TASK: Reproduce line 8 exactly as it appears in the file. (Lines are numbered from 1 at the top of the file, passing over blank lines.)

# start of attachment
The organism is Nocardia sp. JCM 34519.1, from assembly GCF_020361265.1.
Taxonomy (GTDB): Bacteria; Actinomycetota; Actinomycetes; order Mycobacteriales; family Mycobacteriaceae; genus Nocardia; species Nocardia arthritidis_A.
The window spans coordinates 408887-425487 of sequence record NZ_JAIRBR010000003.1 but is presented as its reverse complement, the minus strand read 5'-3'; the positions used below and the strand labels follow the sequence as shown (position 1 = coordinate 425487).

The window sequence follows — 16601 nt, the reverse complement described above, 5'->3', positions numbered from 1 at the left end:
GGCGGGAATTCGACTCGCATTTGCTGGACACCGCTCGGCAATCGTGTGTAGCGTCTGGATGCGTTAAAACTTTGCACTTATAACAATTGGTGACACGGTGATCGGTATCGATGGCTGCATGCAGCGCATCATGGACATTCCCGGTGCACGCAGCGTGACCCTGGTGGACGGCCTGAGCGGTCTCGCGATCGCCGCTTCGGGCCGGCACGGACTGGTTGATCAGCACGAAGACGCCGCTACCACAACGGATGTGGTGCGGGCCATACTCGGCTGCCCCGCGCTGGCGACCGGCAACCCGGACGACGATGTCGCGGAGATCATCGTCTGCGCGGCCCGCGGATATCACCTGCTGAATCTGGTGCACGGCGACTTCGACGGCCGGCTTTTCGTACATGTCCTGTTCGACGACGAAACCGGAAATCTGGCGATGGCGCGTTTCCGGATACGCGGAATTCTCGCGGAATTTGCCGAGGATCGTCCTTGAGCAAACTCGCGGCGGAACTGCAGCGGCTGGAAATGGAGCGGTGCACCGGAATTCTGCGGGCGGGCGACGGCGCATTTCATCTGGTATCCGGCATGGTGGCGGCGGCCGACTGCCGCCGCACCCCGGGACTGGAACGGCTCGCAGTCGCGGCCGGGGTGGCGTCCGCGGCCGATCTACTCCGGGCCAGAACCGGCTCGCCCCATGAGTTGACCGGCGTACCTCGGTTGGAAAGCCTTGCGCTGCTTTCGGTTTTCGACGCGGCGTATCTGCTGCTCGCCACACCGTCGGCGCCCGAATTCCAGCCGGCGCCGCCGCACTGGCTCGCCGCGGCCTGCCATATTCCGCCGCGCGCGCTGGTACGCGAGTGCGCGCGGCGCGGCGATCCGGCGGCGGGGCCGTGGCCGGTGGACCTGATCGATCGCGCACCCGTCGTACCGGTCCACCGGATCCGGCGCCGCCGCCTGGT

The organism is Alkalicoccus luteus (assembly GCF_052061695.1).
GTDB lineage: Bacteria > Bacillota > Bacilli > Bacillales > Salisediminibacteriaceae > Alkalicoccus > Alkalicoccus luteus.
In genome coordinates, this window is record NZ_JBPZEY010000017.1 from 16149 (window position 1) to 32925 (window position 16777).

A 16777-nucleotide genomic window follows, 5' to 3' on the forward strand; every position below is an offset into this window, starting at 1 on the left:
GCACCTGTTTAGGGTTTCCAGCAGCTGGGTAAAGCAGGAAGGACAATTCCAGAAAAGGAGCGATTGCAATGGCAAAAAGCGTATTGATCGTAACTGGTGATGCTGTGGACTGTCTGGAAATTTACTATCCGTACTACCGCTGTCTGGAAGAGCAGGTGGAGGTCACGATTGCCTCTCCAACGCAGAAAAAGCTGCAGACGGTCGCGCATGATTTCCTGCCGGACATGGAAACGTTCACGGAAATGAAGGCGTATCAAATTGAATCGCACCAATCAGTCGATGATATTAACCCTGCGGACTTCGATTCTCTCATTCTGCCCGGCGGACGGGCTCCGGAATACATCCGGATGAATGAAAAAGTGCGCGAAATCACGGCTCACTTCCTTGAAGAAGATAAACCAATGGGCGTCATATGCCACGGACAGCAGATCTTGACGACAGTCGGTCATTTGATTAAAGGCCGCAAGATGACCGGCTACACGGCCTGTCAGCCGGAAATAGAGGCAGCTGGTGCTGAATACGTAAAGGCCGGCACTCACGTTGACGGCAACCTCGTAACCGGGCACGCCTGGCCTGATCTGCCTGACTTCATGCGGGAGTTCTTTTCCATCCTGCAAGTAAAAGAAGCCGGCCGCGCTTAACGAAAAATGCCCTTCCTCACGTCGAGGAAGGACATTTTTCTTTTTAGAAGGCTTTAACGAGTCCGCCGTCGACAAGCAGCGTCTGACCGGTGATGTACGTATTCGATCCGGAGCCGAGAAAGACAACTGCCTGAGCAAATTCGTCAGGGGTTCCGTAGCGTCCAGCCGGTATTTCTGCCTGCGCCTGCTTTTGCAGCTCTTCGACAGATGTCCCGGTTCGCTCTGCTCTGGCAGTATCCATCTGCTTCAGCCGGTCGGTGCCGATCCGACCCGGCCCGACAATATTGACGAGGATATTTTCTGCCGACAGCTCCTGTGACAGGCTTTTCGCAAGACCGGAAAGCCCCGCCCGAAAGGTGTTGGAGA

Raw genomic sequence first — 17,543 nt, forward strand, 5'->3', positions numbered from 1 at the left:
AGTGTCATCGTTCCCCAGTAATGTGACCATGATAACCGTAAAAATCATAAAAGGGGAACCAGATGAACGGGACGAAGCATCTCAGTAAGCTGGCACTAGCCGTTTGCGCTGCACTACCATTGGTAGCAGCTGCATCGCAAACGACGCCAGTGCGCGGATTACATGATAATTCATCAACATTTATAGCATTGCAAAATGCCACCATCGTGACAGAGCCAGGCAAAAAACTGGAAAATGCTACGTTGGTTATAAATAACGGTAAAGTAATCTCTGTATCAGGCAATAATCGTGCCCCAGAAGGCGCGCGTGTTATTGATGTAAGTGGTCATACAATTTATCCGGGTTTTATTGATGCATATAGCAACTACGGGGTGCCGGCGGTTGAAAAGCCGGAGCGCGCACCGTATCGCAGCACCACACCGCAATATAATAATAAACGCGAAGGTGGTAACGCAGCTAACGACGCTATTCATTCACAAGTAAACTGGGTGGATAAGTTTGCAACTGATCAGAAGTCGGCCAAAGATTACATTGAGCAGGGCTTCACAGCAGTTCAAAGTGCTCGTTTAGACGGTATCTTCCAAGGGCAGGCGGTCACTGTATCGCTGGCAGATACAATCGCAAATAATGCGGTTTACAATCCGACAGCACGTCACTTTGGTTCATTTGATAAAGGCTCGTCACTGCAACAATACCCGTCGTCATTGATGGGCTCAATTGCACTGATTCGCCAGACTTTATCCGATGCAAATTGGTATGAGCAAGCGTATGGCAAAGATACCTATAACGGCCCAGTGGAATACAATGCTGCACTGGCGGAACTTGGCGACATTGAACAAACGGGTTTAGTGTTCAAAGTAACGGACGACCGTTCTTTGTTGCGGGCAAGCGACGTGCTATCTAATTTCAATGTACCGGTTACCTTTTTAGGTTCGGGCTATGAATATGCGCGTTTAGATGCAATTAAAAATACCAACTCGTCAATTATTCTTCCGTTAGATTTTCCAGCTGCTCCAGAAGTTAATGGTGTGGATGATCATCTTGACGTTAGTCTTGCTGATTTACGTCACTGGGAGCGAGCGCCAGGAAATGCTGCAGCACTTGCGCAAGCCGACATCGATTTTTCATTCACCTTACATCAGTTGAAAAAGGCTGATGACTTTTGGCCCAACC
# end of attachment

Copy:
In genome coordinates, this window is record NZ_JBPZEY010000017.1 from 16149 (window position 1) to 32925 (window position 16777).